NEXT year’s Anzac Day dawn service will return to its ‘spiritual home’, if Goulburn RSL Sub Branch president Gordon Wade has his way.
“Come hell or high water we’ll be going back to Rocky Hill in 2015,” he told the Post yesterday.
“That’s my commitment to Goulburn.” He said only a lack of Council approval would stop the shift from Belmore Park, where it has been held for the past six years. It was moved due to accessibility and the difficulty of accommodating the community near the memorial’s restricted space.
Next year marks the 100th anniversary of Anzac and planning for local commemorations is already underway.
In addition, a $400,000 upgrade is due for completion in coming weeks. Local company Denrith Pty Ltd has been doing the work, which involves lowering the forecourt to seat about 150 people, new stairs, lighting and electrical supply to the tower, and landscaping.
Mr Wade said he was very impressed with the work.
“It will offer us an enlarged area where I think we can hold 1000 people without them having to clamber onto rocks,” he said.
But the logistics of transporting people to Rocky Hill still has to be worked out. Mr Wade said he had spoken to Mayor Geoff Kettle regularly about the 2015 service. He has asked for Council’s help with a traffic plan.
The RSL bussed people to the site for two years running but Mr Wade said this was not successful, as some arrived after the commemoration.
“All of the logistical questions need to be sorted by at least November to get it organised,” he said.
Formally, the Sub Branch has not decided on Rocky Hill for the dawn service in 2015. But Mr Wade said this was his personal preference and one he’s recommending to the organisation.
Not everyone agrees. Rocky Hill may be the sentimental home but Belmore Park is favoured by many for its accessibility, particularly for ageing veterans and community members.
Sub Branch secretary Rod MacLean argued that Council should organise the logistics, rather than the RSL, if the service went back to the hill.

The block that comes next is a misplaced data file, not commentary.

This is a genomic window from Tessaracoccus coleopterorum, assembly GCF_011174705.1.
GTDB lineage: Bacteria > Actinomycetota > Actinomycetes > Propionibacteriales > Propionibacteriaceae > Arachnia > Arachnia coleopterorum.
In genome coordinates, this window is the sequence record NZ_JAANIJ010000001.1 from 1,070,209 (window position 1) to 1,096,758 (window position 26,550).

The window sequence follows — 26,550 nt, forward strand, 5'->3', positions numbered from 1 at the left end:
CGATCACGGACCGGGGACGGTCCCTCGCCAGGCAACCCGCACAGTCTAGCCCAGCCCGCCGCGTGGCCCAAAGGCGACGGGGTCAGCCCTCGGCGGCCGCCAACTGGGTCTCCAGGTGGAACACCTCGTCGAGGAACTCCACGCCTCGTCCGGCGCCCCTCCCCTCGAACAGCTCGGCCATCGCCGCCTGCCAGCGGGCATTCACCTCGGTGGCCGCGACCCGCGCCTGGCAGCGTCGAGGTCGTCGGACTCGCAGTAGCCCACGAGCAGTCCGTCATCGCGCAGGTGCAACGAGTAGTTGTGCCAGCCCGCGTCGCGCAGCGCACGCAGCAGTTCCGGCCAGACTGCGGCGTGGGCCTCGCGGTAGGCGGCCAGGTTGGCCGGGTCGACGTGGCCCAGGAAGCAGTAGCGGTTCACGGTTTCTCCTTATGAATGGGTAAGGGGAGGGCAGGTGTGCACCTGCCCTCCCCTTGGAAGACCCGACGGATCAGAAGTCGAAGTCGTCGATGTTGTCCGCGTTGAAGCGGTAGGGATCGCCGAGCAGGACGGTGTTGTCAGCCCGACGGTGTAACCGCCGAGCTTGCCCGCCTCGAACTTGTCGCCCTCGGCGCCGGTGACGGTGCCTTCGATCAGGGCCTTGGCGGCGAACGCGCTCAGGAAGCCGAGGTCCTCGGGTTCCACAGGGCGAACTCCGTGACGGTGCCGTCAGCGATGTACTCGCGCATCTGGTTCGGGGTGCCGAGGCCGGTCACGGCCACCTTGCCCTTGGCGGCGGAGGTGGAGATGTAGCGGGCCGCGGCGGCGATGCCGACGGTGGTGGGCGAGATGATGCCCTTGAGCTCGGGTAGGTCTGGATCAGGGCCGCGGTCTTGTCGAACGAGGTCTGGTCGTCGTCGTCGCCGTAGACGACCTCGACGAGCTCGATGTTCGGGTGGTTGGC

“We think the best way would be for Council to organise it, form a local committee of Sub Branch members and other interested parties and for Council to control traffic and transport.
“The Sub Branch has done it before and it didn’t work.”
Mr MacLean said the Memorial’s upgrade did not resolve problems; if a large crowd descended on Rocky Hill “it would still be bedlam.”
He believed Belmore Park was the ideal place despite not having Rocky Hill’s atmosphere.
The upgrade is partly designed to address space issues on the hill but funds are currently unavailable for car park improvements. This work is planned for a later stage.
Mayor Geoff Kettle said all his discussions to date with Sub Branch president, Gordon Wade had been about hosting the dawn service back on the hill in 2015.
“But we recognise there are still a lot of logistics to work out,” he said.
“…It would be lovely to have it back up there because there’s nowhere else in Australia that has an atmosphere like Rocky Hill.”
The mayor said the upgrade needed to be done regardless of the anniversary to make it safe and improve ambience as one of Goulburn’s main tourist attractions.
Council’s engineering services director Terry Cooper told the Post that Anzac Day was essentially a function of the Sub Branch and Council provided assistance.
Work on the Rocky Hill upgrade had been delayed two weeks due to rain. In the past few days, workers poured the last concrete batch for the forecourt and started on a new footpath.
The $392, 690 project has blown out by $25,000 due to extra underpinning required and employment of an Aboriginal elder during excavation. Mr Cooper said the latter was a requirement given Rocky Hill’s importance to the indigenous community. The person stayed on site for four to five days.
The work is due for completion by the end of next week.
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